Did you know you have the right to change your mind in regard to your Australian health insurance? You can choose to leave or make changes to a health insurance plan at any time. However, most consumers know that changing plans can involve paying hundreds of dollars in contributions for a service that might not have been meeting their needs.
What is a cooling off period?
Consumers don't always know that they are given a grace period after purchasing health insurance. During this 30-day 'cooling off' period, you may be able to get a refund for any premium you've already paid should you decide to cancel your recent insurance plan change, as long as you have not made any claims. The Private Health Insurance Code of Conduct protects this right.
During this grace period, you will want to look into the specifics of your plan to make sure you have made the right decision in regard to your insurance purchase.
Consumers not reading their policies, according to the Ombudsman
The Private Health Insurance Ombudsman (PHIO) reported that it has seen an increased number of complaints from private health insurance customers regarding their 30-day cooling off periods. Many consumers neglect to review the details of their new policy during this period.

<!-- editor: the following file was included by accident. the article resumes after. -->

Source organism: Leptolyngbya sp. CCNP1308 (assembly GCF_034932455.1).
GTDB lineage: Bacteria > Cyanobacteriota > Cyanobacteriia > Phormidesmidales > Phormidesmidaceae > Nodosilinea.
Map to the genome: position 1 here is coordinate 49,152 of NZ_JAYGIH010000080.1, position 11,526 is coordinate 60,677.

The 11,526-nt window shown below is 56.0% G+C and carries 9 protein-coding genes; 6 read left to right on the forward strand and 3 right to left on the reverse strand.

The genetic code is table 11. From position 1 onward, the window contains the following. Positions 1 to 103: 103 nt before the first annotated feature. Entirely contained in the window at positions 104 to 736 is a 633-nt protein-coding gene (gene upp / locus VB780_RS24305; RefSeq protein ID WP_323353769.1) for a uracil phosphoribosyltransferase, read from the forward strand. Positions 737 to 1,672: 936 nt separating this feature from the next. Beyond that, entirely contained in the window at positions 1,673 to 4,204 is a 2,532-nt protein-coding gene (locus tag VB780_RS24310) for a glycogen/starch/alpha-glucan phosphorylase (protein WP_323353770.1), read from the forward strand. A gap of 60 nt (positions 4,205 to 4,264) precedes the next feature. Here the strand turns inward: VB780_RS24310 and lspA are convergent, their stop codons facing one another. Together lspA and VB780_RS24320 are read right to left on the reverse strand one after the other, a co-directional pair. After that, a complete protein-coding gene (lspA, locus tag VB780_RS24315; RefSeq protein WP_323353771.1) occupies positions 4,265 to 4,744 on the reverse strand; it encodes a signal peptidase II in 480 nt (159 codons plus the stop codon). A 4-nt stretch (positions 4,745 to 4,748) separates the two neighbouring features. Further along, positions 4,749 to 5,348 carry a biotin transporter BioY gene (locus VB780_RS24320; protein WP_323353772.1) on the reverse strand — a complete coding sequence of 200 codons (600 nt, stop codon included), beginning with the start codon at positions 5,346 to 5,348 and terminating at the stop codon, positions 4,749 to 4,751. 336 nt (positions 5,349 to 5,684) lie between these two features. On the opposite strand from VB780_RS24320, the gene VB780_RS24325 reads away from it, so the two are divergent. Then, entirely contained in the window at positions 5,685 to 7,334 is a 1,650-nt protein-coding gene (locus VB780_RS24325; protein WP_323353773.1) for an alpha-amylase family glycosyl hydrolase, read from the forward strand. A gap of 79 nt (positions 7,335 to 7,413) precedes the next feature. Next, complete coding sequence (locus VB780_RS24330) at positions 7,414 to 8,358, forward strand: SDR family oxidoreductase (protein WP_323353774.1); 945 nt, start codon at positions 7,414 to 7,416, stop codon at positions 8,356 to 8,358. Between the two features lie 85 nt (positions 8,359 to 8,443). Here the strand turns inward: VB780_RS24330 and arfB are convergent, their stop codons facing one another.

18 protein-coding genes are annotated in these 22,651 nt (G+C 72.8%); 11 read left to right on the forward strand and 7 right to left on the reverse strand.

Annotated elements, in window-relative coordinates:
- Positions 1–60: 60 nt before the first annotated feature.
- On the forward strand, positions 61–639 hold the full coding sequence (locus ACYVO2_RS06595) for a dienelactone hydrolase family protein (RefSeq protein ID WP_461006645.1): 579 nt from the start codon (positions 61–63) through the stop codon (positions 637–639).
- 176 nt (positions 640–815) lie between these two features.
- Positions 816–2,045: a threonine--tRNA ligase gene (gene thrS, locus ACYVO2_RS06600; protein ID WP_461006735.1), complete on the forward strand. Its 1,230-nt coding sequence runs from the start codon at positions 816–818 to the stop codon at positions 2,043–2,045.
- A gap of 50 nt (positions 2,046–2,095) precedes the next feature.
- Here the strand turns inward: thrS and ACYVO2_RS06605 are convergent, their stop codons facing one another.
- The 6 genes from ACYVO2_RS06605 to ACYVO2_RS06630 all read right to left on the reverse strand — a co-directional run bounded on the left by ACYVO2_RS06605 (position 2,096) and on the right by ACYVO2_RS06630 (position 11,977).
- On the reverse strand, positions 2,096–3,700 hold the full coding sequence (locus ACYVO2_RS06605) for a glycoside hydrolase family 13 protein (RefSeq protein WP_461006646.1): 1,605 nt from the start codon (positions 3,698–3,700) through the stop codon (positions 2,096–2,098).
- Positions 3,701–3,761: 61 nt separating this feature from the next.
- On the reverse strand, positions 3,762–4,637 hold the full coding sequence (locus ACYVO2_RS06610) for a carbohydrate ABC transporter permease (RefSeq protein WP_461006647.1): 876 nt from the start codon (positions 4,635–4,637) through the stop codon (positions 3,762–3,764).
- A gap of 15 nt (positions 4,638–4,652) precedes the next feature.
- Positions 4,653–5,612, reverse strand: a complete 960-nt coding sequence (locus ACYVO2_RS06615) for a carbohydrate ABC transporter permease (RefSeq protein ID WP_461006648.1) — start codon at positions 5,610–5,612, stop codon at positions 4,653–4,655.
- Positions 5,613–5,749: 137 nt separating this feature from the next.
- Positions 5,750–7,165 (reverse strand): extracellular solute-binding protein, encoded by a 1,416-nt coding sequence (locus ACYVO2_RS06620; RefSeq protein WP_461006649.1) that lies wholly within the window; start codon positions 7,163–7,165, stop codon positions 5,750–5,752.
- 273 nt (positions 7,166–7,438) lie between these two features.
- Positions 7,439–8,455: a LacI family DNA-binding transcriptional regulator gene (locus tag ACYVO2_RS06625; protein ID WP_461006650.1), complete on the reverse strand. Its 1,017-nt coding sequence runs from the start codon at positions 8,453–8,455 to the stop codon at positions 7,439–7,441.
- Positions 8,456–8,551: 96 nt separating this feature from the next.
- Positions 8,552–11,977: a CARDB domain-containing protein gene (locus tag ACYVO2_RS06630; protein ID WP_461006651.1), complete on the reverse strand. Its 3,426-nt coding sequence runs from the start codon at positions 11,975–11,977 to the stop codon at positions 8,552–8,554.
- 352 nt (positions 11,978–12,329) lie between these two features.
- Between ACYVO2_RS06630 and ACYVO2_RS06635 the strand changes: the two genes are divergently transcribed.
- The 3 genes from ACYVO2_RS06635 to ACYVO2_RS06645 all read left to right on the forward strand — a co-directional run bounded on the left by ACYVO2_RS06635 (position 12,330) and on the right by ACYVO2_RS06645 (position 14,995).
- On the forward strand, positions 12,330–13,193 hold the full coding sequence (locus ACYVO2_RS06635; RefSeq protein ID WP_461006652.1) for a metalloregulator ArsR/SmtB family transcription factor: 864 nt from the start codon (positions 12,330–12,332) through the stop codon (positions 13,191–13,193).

PHIO stressed the importance of reading all insurance-related documents you receive within the first month of enrolment in a new plan. When combing through documents and determining whether or not you've made the right decision, make sure to ask the following questions:
- Is there a waiting period involved with your coverage?
- Are there any significant restrictions of which you'd previously been unaware?
- Are you getting the level of cover you'd anticipated?
- At what hospitals will you be covered by your new insurance policy?
- Will you be exempted from the Medicare Levy Surcharge?
- What co-payments will be involved in your insurance plan?
- Does the fund have a gap cover scheme? What are its limits?
You might know the answer to many of these questions already, as you probably researched your fund in full when you compared health insurance rates and purchased your plan. However, because many Australians file complaints with the Ombudsman regarding their 30-day cooling off period, it may be a good idea to double-check your research. If there are any holes or discrepancies, it's best to spot them within the first 30 days of your new plan. If you are uncertain talk to your health fund or seek some impartial advice from a health insurance consultant.